Topi: We expect the competitive landscape to become increasingly polarised during the pandemic, where balance sheet strength should be a key differentiator. The current dire market environment means that effectively all airlines are trying to hoard cash and are accumulating debt. Some have wafer thin balance sheets. Any such airlines that survive the pandemic will need a very long time to rise and recover from the immense financial strain. The need to repay all their debt means they will find it difficult to invest. Balance sheet strength and the ability to invest in modern, fuel-efficient aircraft with lower CO2 emissions and improved passenger and employee experiences is critical for us. We want to be able to invest in the customer experience and sustainability.

I believe tomorrow's more polarised aviation industry will have the low-cost airlines, which will be running point-to-point traffic, short haul, and will likely see some consolidation in their segment, with the big players getting bigger. The traditional network airlines, where Finnair is competing, have a significant share of their business in long haul. Here I think customers will be increasingly focused on quality and service, and the mitigation of health risks could be a critical part of this. How much personal space do you get in the aircraft? How can you personalise your trip? How clean is the aircraft? How is hygiene maintained? How is it disinfected? We think these will be differentiating factors and believe Finnair is well positioned, as a modern premium airline with one of the world's most modern long-haul fleets in the form of our Airbus A350 fleet.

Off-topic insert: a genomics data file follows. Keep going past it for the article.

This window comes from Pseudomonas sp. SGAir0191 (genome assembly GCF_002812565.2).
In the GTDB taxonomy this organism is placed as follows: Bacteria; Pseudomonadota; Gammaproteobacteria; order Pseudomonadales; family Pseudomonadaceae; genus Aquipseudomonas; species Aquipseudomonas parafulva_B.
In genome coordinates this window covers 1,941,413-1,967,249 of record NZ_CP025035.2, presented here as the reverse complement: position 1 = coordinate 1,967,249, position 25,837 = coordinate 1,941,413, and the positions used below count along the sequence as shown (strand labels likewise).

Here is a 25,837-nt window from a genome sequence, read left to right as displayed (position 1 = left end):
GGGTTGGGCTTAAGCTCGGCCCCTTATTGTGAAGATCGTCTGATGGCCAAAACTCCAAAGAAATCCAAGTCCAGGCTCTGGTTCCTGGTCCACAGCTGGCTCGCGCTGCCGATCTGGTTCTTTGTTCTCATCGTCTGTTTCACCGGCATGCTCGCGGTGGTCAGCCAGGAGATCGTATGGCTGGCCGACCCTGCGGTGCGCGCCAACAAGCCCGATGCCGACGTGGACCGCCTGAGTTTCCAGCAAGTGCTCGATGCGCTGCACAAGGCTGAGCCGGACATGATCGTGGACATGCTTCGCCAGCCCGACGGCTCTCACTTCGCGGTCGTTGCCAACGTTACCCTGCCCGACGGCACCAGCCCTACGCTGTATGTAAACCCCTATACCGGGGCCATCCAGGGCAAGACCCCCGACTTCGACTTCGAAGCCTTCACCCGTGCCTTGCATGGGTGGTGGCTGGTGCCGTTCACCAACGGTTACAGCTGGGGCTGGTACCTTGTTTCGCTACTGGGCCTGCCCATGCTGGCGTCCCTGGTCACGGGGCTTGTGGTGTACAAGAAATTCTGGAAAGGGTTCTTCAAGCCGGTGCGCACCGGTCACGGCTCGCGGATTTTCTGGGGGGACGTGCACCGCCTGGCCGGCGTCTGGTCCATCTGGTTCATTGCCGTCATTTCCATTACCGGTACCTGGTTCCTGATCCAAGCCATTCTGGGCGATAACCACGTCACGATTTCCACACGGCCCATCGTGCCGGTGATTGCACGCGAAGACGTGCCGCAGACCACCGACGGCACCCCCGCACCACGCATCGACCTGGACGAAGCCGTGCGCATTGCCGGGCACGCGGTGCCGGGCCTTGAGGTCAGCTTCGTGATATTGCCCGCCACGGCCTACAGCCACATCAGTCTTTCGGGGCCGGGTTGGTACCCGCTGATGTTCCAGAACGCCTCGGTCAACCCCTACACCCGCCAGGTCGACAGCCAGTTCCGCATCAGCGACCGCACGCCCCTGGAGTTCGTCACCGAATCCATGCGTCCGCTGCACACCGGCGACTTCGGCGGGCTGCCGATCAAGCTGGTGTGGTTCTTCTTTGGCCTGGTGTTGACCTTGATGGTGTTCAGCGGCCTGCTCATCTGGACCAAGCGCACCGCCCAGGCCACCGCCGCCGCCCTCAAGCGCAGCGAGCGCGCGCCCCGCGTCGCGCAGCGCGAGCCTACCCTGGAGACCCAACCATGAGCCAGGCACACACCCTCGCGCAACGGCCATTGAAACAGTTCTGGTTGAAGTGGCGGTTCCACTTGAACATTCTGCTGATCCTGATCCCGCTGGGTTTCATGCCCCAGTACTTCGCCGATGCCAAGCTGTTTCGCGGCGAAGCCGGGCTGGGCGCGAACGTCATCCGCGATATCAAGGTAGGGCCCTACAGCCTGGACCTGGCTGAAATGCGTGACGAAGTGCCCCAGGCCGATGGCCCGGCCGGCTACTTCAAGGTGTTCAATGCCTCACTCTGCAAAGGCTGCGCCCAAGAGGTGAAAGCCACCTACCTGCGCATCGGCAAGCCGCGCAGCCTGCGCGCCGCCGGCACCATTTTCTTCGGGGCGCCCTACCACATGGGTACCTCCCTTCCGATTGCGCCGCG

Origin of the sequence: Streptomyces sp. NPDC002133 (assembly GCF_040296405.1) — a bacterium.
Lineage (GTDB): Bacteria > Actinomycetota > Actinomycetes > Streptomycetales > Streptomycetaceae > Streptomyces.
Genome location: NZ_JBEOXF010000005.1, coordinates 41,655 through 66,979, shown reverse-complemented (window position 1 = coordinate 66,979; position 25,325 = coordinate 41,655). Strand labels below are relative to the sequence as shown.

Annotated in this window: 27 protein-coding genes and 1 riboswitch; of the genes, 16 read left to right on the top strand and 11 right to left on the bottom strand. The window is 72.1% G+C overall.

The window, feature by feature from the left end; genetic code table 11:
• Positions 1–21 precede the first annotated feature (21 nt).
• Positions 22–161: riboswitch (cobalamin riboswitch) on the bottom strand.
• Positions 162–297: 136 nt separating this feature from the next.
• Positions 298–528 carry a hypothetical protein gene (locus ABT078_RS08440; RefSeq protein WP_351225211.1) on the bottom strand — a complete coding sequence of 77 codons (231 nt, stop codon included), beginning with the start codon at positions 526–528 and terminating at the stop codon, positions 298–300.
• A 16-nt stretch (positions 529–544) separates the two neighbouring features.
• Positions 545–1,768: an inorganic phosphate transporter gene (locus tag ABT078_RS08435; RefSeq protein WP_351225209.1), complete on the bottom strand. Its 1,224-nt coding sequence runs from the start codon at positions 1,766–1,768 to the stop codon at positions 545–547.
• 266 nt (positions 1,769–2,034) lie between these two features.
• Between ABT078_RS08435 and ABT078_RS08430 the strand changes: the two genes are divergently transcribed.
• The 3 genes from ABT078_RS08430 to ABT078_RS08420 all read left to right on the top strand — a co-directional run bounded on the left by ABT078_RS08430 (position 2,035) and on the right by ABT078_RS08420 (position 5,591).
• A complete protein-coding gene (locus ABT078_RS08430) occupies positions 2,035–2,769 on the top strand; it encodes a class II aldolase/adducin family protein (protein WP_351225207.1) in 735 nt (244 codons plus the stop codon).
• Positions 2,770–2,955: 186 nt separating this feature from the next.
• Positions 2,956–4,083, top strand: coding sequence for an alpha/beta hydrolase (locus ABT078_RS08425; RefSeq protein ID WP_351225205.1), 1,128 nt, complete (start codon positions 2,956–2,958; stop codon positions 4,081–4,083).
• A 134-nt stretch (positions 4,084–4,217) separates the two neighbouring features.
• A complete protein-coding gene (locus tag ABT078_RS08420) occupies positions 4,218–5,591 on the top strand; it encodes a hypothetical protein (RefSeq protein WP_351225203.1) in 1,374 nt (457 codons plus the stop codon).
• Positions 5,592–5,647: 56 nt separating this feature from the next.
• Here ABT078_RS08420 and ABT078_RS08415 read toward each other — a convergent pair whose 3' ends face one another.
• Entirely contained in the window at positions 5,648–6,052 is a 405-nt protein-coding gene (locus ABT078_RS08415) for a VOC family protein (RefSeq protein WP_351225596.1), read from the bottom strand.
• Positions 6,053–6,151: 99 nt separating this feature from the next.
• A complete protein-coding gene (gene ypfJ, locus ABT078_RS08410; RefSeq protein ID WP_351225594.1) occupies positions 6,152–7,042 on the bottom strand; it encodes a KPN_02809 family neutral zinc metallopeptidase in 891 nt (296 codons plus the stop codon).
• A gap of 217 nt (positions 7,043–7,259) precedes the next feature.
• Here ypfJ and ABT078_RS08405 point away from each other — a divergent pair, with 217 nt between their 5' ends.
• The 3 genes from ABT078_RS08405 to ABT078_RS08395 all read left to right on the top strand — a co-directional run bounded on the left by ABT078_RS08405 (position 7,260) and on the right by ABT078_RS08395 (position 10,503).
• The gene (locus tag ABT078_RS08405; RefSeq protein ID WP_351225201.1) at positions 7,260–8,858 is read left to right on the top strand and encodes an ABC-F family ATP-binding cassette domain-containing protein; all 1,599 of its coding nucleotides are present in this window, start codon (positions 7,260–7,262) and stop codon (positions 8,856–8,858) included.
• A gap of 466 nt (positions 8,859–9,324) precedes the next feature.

To protect our cash, we are limiting our capital expenditure in the short term. But we continue to execute on projects which are critical for building long-term competitiveness.

Do you expect the COVID-19 pandemic to be an additional catalyst for focus on sustainability? Could it prompt changed consumer behaviour which is needed to achieve better sustainability? If so, do you think airlines will be able to adapt, for example to lower emissions and a different mix of travel destinations?